Likewise, Will Pullen’s Jem as her foil, older sibling and loving brother is equally spectacular. All the modulations and evolutions of Jem, Pullen has embraced authentically, especially in his growing enlightenment about Boo Radley, and in his excoriation and disbelief in Atticus’ naivete about the swirling dark undercurrents of Maycomb’s residents. His relationship with Dill (the very lovable Gideon Glick) is forged with humor and energy and as the “oldest” and protector of Scout he is the real deal.
Glick who has some of the best lines and gets the biggest laughs in the production is the sensitive, funny and tragic child that Lee has captured in her novel. Glick, Pullen and Keenan-Bolger are shining examples of characters living onstage; you want to adopt them and take them home convinced their advice and love may serve you in rough times. They and others in the ensemble are why we go to live theater, to empathize, to be thrilled, to cry.
As the modernized house manager/mother/sister Calpurnia (the wonderful LaTanya Richardson Jackson) and the brave and dutiful, loving father Atticus Finch (Jeff Daniels in a fine turn) we understand a relationship we have not seen in the novel, but one which cannot be any other way in our current socio-political milieu. Daniels’ Atticus at times appears to be able to put himself in the place of other individuals, but has an incredibly difficult time of settling in his own shoes. An interesting rendering and amazing uncomfortable irony. Daniels is strongest in the final courtroom scene and with his visits with Judge Taylor, and scolding and being scolded by Jem. Richardson Jackson’s Calpurnia is a favorite; we do enjoy hearing her call down Atticus, though in the time and place the Cal of the novel would not have done so.
A word about some terrific performances. Dakin Matthews is just great. It is a comfort to see a Southern Judge who appears to be decent, kind and human, though it is Southern justice’s purview that Robinson will get the electric chair if found guilty. Robinson is being sacrificed on the altar of justice and if he doesn’t bring in the goods, Atticus will emotionally “die” with him, like a number of characters in the novel caught between Scylla and Charybdis, though Atticus forestalls this thought clinging on to the notion of an appeal.
Neal Huff’s Link Deas, likewise, is poignant and revelatory. Both Matthews’ Judge Taylor and Huff’s Deas reveal so much about Maycomb residents and the Southern culture’s subtle, slippery folks who cleverly negotiate the noxious climate of hate. Erin Wilhelmi is beyond superb as Mayella Ewell in her self-righteousness, her fear fueled arrogance and pride. Frederick Weller’s Bob Ewell as the underappreciated villain of Maycomb is sinister and arrogant and bullying. Both manage to reveal the characters as sonorously evil individuals with such humanity, we understand or at least think we understand why they are apparently hateful. However, as Cal suggests, it is horrifying to simulate “walking around in their shoes.”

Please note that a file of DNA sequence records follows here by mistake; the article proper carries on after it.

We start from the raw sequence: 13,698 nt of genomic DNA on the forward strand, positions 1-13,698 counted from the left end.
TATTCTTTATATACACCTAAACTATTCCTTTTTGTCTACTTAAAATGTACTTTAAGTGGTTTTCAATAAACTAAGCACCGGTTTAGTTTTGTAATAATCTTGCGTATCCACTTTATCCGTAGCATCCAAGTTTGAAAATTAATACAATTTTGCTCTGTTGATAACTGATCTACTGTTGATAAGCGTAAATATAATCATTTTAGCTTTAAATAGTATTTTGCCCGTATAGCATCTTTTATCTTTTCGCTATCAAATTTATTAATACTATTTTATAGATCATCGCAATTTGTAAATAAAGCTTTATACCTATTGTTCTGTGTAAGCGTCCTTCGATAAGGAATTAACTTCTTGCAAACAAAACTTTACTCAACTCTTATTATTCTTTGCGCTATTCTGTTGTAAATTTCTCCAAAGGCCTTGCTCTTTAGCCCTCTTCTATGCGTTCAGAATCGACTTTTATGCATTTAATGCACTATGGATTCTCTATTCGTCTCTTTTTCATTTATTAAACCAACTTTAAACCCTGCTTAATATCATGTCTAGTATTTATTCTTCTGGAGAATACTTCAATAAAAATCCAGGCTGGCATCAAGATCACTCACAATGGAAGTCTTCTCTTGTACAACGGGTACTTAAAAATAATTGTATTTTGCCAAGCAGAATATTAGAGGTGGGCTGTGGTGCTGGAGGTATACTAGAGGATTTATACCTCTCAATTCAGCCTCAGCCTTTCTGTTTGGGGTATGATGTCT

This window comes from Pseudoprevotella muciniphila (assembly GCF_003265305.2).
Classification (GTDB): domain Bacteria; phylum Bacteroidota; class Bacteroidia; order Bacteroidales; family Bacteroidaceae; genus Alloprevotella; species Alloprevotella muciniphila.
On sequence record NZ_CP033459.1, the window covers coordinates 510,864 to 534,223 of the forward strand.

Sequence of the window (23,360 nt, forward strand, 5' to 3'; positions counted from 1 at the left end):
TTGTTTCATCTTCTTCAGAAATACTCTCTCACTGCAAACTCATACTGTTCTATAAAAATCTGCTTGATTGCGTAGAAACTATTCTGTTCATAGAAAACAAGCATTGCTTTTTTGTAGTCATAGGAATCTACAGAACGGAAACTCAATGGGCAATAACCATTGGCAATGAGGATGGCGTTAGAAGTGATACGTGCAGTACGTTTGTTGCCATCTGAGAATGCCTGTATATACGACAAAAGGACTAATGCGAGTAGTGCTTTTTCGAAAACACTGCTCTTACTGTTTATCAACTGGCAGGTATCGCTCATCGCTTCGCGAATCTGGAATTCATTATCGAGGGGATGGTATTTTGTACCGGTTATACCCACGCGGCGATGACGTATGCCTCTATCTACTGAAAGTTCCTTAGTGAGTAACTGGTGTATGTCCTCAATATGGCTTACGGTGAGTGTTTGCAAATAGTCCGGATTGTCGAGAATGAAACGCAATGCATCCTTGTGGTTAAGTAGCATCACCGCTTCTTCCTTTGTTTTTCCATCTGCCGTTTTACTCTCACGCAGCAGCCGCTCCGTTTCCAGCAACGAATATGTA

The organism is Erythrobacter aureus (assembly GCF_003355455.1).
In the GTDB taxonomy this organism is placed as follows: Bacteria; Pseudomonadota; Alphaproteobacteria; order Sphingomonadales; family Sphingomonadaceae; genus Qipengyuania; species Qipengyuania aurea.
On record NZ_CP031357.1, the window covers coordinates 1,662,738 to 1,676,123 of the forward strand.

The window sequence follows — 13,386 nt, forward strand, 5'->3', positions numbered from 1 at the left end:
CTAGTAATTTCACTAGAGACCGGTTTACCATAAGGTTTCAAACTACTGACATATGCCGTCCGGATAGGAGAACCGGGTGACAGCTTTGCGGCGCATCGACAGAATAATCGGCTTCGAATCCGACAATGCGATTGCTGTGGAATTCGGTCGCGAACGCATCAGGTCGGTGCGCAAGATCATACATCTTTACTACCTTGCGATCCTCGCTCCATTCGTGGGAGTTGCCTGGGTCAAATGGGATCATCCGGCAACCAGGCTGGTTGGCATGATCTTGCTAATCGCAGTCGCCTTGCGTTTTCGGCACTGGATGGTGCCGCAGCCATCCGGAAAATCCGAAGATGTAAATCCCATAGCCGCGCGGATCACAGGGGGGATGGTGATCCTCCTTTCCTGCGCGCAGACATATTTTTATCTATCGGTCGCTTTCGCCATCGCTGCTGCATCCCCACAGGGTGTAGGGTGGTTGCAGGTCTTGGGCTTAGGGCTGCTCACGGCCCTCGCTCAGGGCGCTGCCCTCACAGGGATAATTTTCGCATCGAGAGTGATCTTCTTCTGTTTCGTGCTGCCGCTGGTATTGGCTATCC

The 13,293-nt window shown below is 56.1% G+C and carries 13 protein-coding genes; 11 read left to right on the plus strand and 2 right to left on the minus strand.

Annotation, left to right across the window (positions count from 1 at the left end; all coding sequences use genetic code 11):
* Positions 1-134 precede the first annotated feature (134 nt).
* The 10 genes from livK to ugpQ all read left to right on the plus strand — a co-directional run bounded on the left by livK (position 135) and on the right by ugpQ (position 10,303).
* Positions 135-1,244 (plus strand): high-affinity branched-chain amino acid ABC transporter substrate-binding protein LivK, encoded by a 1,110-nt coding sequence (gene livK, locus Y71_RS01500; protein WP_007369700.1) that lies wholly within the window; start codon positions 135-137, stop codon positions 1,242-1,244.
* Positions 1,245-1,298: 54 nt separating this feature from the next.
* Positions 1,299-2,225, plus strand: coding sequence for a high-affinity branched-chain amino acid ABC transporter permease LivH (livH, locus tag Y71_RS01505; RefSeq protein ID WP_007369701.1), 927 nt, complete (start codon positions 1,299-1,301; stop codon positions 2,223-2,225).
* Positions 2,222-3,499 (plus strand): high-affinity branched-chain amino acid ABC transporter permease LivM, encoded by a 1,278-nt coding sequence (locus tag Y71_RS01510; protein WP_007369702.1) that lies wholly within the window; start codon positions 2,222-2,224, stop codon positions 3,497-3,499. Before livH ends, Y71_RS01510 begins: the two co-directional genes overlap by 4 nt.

And then there’s Tom Robinson. All I have to say about Gbenga Akinnagbe’s performance is bravo with tears in my eyes. At the curtain call I was happy to see he has full movement of both arms. As for Boo Radley portrayed by Danny Wolohan who also portrays Mr. Cunningham, he is the appropriate quiet, peaceful, and sensitive mockingbird as Boo, and the misled, “down-and-out” farmer Mr. Cunningham we feel sad for. Through the actors fine portrayals we understand how cultural mores and economics impact the society for ill and keep everyone behind, especially soulfully.
Not enough can be said about Sher’s direction and craft in assembling the skillful and award-wining creative designers to manifest his and Sorkin’s vision for the new play To Kill a Mockingbird. These are Miriam Buether (Scenic Design) Ann Roth (Costume Design) Jennifer Tipton (Lighting Design) Scott Lehrer (Sound Design) Adam Guettel (Original Score) Luc Vershueren for Campbell Young Associates (Hair/Wig Design) Kimberly Grigsby (Music Director) and Kate Wilson (Dialect Coach). All are perfect in my book. I thought the costumes of the children were well thought out; the music is both thrilling and poignant.
Can you get tickets to this award garnering (in a few months) production? Of course and you should. It is a monumental and historical event which happens every night and it comes at a heart-breaking time in US History. Be watchful, be aware, the themes are prescient and prevalent in our everyday lives. The production runs over two hours which fly by and it has one intermission. You can get tickets by CLICKING HERE.